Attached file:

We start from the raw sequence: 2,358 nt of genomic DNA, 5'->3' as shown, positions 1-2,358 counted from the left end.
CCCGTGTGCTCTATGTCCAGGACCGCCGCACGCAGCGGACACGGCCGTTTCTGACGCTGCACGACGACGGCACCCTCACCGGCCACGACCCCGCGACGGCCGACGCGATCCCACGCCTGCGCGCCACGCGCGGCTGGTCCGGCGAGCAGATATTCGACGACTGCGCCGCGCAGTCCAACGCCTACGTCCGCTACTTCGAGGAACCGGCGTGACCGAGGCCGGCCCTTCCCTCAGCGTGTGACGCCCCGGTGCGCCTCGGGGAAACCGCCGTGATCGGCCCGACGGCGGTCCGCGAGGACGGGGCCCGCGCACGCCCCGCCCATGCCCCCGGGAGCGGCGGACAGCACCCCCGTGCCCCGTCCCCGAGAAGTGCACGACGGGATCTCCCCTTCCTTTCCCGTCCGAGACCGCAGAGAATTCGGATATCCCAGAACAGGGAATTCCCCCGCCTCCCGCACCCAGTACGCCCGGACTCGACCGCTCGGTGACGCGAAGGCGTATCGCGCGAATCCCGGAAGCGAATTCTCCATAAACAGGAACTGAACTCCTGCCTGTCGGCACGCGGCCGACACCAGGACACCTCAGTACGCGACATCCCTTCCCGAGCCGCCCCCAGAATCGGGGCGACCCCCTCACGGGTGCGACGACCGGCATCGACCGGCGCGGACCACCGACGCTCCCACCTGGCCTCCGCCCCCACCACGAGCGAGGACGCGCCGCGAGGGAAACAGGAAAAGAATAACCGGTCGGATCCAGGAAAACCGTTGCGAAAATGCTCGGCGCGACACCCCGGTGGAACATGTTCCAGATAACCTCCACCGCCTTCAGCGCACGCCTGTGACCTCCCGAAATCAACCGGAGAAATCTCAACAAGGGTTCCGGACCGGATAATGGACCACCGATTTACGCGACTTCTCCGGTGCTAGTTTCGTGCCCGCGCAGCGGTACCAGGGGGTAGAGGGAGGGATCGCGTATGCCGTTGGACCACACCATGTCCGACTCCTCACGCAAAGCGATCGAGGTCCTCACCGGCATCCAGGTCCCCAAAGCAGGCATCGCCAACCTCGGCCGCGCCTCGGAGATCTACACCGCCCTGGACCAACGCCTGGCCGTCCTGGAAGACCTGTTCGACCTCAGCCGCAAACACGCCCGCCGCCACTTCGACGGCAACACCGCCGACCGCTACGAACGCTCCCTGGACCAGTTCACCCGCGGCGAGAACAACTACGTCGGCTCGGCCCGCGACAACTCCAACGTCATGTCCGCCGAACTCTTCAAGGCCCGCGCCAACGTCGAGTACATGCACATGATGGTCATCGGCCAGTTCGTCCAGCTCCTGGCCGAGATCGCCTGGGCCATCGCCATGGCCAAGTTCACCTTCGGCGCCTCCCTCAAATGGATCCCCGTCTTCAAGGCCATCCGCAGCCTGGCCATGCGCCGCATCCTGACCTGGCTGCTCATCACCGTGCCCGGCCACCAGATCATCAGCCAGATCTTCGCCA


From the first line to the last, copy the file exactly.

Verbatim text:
We start from the raw sequence: 2,358 nt of genomic DNA, 5'->3' as shown, positions 1-2,358 counted from the left end.
CCCGTGTGCTCTATGTCCAGGACCGCCGCACGCAGCGGACACGGCCGTTTCTGACGCTGCACGACGACGGCACCCTCACCGGCCACGACCCCGCGACGGCCGACGCGATCCCACGCCTGCGCGCCACGCGCGGCTGGTCCGGCGAGCAGATATTCGACGACTGCGCCGCGCAGTCCAACGCCTACGTCCGCTACTTCGAGGAACCGGCGTGACCGAGGCCGGCCCTTCCCTCAGCGTGTGACGCCCCGGTGCGCCTCGGGGAAACCGCCGTGATCGGCCCGACGGCGGTCCGCGAGGACGGGGCCCGCGCACGCCCCGCCCATGCCCCCGGGAGCGGCGGACAGCACCCCCGTGCCCCGTCCCCGAGAAGTGCACGACGGGATCTCCCCTTCCTTTCCCGTCCGAGACCGCAGAGAATTCGGATATCCCAGAACAGGGAATTCCCCCGCCTCCCGCACCCAGTACGCCCGGACTCGACCGCTCGGTGACGCGAAGGCGTATCGCGCGAATCCCGGAAGCGAATTCTCCATAAACAGGAACTGAACTCCTGCCTGTCGGCACGCGGCCGACACCAGGACACCTCAGTACGCGACATCCCTTCCCGAGCCGCCCCCAGAATCGGGGCGACCCCCTCACGGGTGCGACGACCGGCATCGACCGGCGCGGACCACCGACGCTCCCACCTGGCCTCCGCCCCCACCACGAGCGAGGACGCGCCGCGAGGGAAACAGGAAAAGAATAACCGGTCGGATCCAGGAAAACCGTTGCGAAAATGCTCGGCGCGACACCCCGGTGGAACATGTTCCAGATAACCTCCACCGCCTTCAGCGCACGCCTGTGACCTCCCGAAATCAACCGGAGAAATCTCAACAAGGGTTCCGGACCGGATAATGGACCACCGATTTACGCGACTTCTCCGGTGCTAGTTTCGTGCCCGCGCAGCGGTACCAGGGGGTAGAGGGAGGGATCGCGTATGCCGTTGGACCACACCATGTCCGACTCCTCACGCAAAGCGATCGAGGTCCTCACCGGCATCCAGGTCCCCAAAGCAGGCATCGCCAACCTCGGCCGCGCCTCGGAGATCTACACCGCCCTGGACCAACGCCTGGCCGTCCTGGAAGACCTGTTCGACCTCAGCCGCAAACACGCCCGCCGCCACTTCGACGGCAACACCGCCGACCGCTACGAACGCTCCCTGGACCAGTTCACCCGCGGCGAGAACAACTACGTCGGCTCGGCCCGCGACAACTCCAACGTCATGTCCGCCGAACTCTTCAAGGCCCGCGCCAACGTCGAGTACATGCACATGATGGTCATCGGCCAGTTCGTCCAGCTCCTGGCCGAGATCGCCTGGGCCATCGCCATGGCCAAGTTCACCTTCGGCGCCTCCCTCAAATGGATCCCCGTCTTCAAGGCCATCCGCAGCCTGGCCATGCGCCGCATCCTGACCTGGCTGCTCATCACCGTGCCCGGCCACCAGATCATCAGCCAGATCTTCGCCA